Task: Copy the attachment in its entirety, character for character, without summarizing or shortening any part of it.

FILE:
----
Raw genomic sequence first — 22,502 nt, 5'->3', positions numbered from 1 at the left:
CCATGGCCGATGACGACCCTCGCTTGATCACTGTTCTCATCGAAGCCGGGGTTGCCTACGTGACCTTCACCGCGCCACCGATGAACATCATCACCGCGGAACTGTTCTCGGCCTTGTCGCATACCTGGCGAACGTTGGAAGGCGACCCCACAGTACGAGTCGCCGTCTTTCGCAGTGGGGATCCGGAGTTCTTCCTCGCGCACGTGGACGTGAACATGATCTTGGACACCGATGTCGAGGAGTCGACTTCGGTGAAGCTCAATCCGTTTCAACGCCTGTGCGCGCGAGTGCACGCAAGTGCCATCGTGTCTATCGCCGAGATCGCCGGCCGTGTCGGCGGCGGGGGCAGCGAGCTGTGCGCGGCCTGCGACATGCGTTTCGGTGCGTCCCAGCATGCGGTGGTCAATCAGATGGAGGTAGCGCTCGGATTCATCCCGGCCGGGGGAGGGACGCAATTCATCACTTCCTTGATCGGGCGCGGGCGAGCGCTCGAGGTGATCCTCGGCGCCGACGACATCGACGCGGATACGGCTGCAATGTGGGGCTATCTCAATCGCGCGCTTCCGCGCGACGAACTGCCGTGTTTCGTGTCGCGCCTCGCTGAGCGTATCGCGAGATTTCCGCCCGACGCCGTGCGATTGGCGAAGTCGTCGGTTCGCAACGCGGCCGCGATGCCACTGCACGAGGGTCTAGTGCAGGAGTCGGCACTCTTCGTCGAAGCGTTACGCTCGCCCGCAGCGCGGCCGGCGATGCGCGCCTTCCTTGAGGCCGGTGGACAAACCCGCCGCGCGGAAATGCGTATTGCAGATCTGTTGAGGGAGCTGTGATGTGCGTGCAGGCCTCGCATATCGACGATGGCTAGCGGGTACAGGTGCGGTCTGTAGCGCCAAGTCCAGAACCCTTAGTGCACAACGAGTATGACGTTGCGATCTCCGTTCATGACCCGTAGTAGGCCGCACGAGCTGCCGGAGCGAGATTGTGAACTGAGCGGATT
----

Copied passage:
Raw genomic sequence first — 22,502 nt, 5'->3', positions numbered from 1 at the left:
CCATGGCCGATGACGACCCTCGCTTGATCACTGTTCTCATCGAAGCCGGGGTTGCCTACGTGACCTTCACCGCGCCACCGATGAACATCATCACCGCGGAACTGTTCTCGGCCTTGTCGCATACCTGGCGAACGTTGGAAGGCGACCCCACAGTACGAGTCGCCGTCTTTCGCAGTGGGGATCCGGAGTTCTTCCTCGCGCACGTGGACGTGAACATGATCTTGGACACCGATGTCGAGGAGTCGACTTCGGTGAAGCTCAATCCGTTTCAACGCCTGTGCGCGCGAGTGCACGCAAGTGCCATCGTGTCTATCGCCGAGATCGCCGGCCGTGTCGGCGGCGGGGGCAGCGAGCTGTGCGCGGCCTGCGACATGCGTTTCGGTGCGTCCCAGCATGCGGTGGTCAATCAGATGGAGGTAGCGCTCGGATTCATCCCGGCCGGGGGAGGGACGCAATTCATCACTTCCTTGATCGGGCGCGGGCGAGCGCTCGAGGTGATCCTCGGCGCCGACGACATCGACGCGGATACGGCTGCAATGTGGGGCTATCTCAATCGCGCGCTTCCGCGCGACGAACTGCCGTGTTTCGTGTCGCGCCTCGCTGAGCGTATCGCGAGATTTCCGCCCGACGCCGTGCGATTGGCGAAGTCGTCGGTTCGCAACGCGGCCGCGATGCCACTGCACGAGGGTCTAGTGCAGGAGTCGGCACTCTTCGTCGAAGCGTTACGCTCGCCCGCAGCGCGGCCGGCGATGCGCGCCTTCCTTGAGGCCGGTGGACAAACCCGCCGCGCGGAAATGCGTATTGCAGATCTGTTGAGGGAGCTGTGATGTGCGTGCAGGCCTCGCATATCGACGATGGCTAGCGGGTACAGGTGCGGTCTGTAGCGCCAAGTCCAGAACCCTTAGTGCACAACGAGTATGACGTTGCGATCTCCGTTCATGACCCGTAGTAGGCCGCACGAGCTGCCGGAGCGAGATTGTGAACTGAGCGGATT